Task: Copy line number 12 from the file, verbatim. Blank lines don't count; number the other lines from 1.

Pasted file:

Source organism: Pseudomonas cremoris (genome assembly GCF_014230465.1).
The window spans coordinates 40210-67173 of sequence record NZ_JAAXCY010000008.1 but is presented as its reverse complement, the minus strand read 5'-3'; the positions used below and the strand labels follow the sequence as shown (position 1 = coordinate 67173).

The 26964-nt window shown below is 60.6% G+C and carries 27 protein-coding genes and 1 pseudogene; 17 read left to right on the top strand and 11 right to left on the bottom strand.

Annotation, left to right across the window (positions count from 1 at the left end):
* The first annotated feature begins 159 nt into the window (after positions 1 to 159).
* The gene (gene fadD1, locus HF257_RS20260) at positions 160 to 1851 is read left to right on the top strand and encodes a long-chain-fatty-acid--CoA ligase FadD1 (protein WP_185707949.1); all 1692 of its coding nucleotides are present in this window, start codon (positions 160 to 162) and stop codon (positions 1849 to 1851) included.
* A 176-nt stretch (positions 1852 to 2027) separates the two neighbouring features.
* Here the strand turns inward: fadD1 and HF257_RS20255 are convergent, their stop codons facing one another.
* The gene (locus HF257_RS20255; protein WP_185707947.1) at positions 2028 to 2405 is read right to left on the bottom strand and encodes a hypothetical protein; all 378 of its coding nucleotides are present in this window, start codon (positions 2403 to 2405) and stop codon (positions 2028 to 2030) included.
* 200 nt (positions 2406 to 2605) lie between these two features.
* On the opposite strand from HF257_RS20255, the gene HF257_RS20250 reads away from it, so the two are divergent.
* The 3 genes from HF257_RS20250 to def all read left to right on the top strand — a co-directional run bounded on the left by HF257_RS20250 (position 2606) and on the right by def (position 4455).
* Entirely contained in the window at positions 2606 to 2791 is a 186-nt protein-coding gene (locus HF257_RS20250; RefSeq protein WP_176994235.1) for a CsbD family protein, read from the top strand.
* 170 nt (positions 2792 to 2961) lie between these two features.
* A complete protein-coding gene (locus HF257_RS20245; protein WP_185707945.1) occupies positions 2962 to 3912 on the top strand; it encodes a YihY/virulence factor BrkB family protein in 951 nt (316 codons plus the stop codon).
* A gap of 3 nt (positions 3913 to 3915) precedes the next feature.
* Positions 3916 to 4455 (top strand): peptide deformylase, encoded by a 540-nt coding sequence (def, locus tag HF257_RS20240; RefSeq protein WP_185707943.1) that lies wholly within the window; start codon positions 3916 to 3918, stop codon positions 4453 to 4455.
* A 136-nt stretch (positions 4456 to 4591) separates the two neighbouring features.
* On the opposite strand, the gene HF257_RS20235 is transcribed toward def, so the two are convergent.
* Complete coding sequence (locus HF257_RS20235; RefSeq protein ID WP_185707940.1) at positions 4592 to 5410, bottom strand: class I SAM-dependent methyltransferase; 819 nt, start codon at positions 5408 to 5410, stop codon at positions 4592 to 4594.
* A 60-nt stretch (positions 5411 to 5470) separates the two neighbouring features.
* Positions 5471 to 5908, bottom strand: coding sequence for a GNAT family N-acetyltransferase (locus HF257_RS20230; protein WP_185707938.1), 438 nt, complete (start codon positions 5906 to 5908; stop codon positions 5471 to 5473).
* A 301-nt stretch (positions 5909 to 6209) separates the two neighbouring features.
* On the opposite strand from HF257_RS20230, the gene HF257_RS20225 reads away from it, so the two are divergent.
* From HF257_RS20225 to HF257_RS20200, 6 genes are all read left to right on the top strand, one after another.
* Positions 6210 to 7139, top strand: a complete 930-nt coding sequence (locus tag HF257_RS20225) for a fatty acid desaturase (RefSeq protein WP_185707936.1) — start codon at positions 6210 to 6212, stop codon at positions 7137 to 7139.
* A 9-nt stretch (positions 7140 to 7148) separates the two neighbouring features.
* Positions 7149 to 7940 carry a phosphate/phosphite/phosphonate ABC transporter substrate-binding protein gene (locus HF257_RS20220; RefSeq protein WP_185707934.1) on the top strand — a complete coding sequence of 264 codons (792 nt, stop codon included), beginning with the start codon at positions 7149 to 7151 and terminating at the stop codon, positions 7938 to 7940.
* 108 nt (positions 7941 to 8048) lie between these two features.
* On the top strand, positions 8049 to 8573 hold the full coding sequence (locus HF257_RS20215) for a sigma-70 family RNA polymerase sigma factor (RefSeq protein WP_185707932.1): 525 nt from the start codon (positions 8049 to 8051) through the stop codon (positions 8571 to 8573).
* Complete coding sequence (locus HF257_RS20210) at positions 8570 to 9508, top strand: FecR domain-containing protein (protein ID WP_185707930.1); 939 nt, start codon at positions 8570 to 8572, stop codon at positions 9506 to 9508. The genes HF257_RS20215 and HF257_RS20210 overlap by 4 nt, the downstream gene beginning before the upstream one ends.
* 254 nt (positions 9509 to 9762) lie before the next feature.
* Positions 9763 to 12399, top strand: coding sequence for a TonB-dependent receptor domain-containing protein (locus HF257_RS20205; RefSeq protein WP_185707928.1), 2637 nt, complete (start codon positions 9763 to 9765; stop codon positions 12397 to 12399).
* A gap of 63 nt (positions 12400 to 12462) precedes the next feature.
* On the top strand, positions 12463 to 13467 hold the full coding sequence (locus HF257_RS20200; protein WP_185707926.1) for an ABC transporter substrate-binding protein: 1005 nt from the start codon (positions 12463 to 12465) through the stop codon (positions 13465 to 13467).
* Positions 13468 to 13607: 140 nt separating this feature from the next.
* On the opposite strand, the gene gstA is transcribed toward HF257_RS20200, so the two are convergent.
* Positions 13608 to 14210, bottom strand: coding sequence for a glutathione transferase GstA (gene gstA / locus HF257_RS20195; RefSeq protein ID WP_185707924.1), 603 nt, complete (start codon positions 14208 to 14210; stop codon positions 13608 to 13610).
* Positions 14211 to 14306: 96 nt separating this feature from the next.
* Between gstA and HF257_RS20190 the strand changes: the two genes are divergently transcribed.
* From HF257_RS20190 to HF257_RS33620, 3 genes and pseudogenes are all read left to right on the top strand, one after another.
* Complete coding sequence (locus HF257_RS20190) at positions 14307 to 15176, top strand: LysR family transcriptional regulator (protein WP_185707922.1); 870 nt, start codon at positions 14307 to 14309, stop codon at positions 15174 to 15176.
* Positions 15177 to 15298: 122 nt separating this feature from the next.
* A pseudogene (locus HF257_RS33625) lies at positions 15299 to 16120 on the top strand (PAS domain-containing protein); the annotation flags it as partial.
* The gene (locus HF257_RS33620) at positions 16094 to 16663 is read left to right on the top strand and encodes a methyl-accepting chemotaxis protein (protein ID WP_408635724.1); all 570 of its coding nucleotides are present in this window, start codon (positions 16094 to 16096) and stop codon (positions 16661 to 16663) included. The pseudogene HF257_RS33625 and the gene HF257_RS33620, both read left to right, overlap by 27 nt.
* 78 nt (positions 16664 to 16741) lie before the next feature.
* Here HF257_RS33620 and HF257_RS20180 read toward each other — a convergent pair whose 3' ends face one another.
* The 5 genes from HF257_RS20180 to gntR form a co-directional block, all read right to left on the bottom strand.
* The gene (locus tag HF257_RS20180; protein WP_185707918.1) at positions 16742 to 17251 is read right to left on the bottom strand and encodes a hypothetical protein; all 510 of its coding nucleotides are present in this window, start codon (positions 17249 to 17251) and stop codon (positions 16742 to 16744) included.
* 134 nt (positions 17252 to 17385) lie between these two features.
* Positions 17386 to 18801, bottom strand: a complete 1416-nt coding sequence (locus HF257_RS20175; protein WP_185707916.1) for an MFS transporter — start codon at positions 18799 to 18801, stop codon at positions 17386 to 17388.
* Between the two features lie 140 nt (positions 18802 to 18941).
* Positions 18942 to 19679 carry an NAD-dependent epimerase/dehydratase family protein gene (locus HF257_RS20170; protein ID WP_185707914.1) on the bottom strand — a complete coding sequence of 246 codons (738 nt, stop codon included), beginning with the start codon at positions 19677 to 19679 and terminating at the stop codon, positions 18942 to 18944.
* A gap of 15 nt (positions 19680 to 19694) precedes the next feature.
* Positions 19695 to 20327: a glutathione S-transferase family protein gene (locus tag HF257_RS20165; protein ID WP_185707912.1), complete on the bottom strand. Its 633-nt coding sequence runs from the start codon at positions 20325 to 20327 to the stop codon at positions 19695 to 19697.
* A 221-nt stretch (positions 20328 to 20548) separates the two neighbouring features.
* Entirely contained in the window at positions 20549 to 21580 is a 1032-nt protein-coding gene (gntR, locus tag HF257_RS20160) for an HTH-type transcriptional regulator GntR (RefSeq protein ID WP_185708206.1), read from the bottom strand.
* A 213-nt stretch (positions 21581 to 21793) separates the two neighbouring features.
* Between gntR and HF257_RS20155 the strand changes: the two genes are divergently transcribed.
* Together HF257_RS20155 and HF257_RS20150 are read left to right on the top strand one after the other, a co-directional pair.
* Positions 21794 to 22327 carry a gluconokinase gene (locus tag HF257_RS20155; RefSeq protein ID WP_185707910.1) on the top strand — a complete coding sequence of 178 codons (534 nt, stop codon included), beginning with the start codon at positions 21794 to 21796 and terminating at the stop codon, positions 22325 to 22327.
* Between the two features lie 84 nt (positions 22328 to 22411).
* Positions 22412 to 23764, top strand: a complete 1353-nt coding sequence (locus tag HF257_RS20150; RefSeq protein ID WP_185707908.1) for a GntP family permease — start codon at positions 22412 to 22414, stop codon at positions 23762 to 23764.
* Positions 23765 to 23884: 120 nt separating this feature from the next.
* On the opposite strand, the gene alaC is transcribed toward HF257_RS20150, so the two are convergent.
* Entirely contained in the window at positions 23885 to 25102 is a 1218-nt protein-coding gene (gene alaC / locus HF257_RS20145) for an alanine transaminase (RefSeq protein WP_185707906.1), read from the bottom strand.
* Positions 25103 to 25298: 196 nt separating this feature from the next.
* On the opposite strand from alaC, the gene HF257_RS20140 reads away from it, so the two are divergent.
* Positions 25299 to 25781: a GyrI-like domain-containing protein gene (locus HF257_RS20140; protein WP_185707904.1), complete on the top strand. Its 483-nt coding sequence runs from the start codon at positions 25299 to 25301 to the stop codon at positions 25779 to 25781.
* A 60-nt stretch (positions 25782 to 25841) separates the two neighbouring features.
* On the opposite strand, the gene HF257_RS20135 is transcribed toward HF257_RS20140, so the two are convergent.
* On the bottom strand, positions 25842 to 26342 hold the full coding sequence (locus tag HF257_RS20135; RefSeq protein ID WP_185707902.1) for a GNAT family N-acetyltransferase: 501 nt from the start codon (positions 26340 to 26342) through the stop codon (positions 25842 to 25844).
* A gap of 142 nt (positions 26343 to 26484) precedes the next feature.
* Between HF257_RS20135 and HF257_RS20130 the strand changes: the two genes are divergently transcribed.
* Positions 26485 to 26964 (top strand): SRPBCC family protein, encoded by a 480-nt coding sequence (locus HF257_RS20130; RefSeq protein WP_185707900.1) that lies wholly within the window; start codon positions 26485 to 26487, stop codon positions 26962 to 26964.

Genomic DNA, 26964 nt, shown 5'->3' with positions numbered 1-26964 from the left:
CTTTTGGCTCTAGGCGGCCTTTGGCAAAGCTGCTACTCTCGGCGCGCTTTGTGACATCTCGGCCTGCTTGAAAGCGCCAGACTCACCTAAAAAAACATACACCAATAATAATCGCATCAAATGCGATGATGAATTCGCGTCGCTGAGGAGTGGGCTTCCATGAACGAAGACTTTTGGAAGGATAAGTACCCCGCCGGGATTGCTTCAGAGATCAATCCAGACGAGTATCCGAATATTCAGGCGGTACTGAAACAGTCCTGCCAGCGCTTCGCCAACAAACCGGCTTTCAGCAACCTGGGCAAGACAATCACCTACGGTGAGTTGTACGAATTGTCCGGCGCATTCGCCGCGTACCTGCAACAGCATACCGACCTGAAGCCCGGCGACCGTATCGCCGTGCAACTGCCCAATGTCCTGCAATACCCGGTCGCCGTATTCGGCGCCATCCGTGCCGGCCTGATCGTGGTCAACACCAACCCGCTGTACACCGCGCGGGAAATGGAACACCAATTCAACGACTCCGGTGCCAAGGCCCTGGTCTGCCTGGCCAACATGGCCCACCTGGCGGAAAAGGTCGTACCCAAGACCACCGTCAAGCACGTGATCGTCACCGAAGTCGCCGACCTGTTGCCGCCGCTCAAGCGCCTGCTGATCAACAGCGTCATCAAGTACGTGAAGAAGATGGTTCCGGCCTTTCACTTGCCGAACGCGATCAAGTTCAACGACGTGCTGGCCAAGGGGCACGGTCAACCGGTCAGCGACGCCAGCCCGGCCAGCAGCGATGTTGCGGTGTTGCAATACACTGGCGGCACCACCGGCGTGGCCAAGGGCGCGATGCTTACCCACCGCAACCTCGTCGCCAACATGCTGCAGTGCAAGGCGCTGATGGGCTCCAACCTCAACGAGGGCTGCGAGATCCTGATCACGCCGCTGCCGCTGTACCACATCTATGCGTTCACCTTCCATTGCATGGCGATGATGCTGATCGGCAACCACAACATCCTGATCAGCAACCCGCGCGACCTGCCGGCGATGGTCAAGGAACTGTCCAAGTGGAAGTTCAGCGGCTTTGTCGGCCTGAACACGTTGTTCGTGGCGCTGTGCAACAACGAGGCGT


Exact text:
* The 3 genes from HF257_RS20250 to def all read left to right on the top strand — a co-directional run bounded on the left by HF257_RS20250 (position 2606) and on the right by def (position 4455).